Home Secretary John Reid has said he has "no personal ambition to attain any other high office" when asked if he wanted to succeed Tony Blair.
Mr Reid: Can take it or leave it
Mr Reid, who is tipped by some to be a Blairite rival to Gordon Brown, told a police conference that he could "take it or leave it" when it came to jobs.
He said his "simple view" was that you should "enjoy what you are doing... rather than be burned up by ambition".
"As my mother used to say if it's for you it will not go by you."
It was because of this attitude that he had not said anything over the past two weeks amid the Labour leadership flurry leading up to, and following, Tony Blair's announcement that he would stand down as PM by September next year.
Mr Reid told the Police Superintendents conference, near Chester, he preferred to concentrate on his job at a time when there were terror threats to the UK and British soldiers in action in places such as Afghanistan.
His comments were prompted when a questioner asked him if his next job would be in Number 10 Downing Street.
After jokingly replying "do you mean making the tea for Gordon?" he added: "I've been very privileged in the number of posts I've had, and I have no personal ambition, seriously, no personal ambition to attain any other high office.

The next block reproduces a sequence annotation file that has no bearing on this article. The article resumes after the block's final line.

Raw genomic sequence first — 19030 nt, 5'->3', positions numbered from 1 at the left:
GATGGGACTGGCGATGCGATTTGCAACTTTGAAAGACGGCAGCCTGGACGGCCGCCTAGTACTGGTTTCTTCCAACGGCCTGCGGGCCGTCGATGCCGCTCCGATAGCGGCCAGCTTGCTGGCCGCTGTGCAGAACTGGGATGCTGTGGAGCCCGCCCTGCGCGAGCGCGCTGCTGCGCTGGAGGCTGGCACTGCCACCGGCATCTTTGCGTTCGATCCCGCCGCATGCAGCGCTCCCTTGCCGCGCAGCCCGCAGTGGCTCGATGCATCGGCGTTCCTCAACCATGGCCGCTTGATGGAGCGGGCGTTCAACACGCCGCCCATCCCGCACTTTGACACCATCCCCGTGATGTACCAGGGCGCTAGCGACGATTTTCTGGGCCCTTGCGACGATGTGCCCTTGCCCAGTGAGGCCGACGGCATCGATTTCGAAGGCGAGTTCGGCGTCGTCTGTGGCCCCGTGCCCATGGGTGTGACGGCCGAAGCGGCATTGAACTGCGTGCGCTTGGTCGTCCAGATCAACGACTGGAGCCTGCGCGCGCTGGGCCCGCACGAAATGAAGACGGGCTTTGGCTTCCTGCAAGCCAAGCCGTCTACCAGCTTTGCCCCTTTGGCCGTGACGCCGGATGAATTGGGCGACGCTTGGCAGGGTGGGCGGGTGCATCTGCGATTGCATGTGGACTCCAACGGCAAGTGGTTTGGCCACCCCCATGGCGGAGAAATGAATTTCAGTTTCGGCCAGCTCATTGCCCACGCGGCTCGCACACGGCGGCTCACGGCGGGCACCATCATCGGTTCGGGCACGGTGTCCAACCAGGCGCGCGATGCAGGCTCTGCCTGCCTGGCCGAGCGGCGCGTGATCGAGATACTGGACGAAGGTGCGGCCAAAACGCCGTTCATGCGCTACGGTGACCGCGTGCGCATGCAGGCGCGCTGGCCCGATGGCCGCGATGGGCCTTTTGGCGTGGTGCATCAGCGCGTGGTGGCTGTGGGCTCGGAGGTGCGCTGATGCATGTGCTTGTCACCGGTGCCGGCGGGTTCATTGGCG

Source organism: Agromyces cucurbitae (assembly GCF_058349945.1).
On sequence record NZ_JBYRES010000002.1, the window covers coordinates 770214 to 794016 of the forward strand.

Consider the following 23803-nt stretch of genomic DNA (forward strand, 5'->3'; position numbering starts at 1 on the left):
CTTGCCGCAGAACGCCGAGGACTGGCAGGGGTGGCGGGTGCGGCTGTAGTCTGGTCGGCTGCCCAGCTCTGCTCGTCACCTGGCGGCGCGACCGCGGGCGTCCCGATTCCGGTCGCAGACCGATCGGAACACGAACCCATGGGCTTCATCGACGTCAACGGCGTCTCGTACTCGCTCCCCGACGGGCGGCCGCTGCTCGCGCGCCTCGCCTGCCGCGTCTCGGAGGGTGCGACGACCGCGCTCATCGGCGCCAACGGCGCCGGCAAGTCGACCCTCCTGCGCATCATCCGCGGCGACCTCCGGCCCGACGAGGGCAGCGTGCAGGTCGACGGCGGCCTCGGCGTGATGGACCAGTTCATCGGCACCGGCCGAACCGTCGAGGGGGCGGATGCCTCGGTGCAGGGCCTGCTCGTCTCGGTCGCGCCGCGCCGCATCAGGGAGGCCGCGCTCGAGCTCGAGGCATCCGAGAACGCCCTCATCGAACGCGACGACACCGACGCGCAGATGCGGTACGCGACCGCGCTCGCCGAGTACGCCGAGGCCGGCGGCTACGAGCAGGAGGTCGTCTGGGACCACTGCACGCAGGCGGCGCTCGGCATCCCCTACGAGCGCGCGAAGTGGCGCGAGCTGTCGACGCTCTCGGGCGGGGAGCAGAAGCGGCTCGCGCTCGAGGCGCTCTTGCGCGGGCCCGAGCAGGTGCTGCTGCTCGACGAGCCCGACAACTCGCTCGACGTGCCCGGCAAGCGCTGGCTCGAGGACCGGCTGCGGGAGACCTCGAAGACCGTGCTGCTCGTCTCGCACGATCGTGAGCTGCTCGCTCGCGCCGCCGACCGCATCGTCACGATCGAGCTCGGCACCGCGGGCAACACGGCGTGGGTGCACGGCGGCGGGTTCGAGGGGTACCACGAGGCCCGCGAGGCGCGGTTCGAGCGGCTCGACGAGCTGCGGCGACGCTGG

"I've been lucky all my life and for the past 10 or 15 years I've taken a very simple view and that is: better to look back and enjoy the reflection of what you have done and what you are doing than be burned up by ambition for the next position, because you know in any job if you're like that I believe you skew yourself and my greatest freedom actually is that I can take it or leave it.
"So as my mother used to say if it's for you it will not go by you and, I'm quite content to let things go like that and I'm quite content to get on with being secretary of state - that's why I've said nothing for the past two and a half weeks."
In what could be seen as a swipe at colleagues who have publicly declared their leadership intentions, Mr Reid said: "It's quite simple, everybody else who's been putting in their tuppence worth and they're entitled to do it... I can only tell you my personal point of view.
"And that is when we're facing the biggest terrorist threat we've been facing in 50 years... when young men and women are fighting and dying in several theatres of war for this country - all of them putting the public interest first - then I shall be spending all of my time putting the public interest first as well."
Mr Reid is seen, along with Alan Johnson, as the most likely Blairite challenger from within the Cabinet to Gordon Brown.
But the chancellor remains the overwhelming favourite to succeed Tony Blair as leader when he steps down. A move he has said he will make before next September's labour Party conference.